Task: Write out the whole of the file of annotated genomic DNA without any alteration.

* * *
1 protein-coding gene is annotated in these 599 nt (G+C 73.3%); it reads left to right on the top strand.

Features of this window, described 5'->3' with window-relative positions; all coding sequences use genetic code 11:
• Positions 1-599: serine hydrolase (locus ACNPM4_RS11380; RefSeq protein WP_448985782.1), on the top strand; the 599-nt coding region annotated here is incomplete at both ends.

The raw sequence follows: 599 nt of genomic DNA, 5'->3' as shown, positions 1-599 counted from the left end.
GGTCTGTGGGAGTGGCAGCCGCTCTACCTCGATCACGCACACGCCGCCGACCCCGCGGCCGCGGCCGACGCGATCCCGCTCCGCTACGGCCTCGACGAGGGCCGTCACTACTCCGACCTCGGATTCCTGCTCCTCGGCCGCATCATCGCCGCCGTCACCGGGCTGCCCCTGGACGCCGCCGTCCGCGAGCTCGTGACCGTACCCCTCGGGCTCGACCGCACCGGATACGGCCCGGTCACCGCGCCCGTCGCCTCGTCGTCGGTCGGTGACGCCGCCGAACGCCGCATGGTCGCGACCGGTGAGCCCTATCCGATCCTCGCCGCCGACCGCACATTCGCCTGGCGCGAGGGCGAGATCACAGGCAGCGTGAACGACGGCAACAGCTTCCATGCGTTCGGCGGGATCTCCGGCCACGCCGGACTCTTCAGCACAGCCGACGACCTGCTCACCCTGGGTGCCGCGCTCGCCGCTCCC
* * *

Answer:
1 protein-coding gene is annotated in these 599 nt (G+C 73.3%); it reads left to right on the top strand.

Features of this window, described 5'->3' with window-relative positions; all coding sequences use genetic code 11:
• Positions 1-599: serine hydrolase (locus ACNPM4_RS11380; RefSeq protein WP_448985782.1), on the top strand; the 599-nt coding region annotated here is incomplete at both ends.

The raw sequence follows: 599 nt of genomic DNA, 5'->3' as shown, positions 1-599 counted from the left end.
GGTCTGTGGGAGTGGCAGCCGCTCTACCTCGATCACGCACACGCCGCCGACCCCGCGGCCGCGGCCGACGCGATCCCGCTCCGCTACGGCCTCGACGAGGGCCGTCACTACTCCGACCTCGGATTCCTGCTCCTCGGCCGCATCATCGCCGCCGTCACCGGGCTGCCCCTGGACGCCGCCGTCCGCGAGCTCGTGACCGTACCCCTCGGGCTCGACCGCACCGGATACGGCCCGGTCACCGCGCCCGTCGCCTCGTCGTCGGTCGGTGACGCCGCCGAACGCCGCATGGTCGCGACCGGTGAGCCCTATCCGATCCTCGCCGCCGACCGCACATTCGCCTGGCGCGAGGGCGAGATCACAGGCAGCGTGAACGACGGCAACAGCTTCCATGCGTTCGGCGGGATCTCCGGCCACGCCGGACTCTTCAGCACAGCCGACGACCTGCTCACCCTGGGTGCCGCGCTCGCCGCTCCC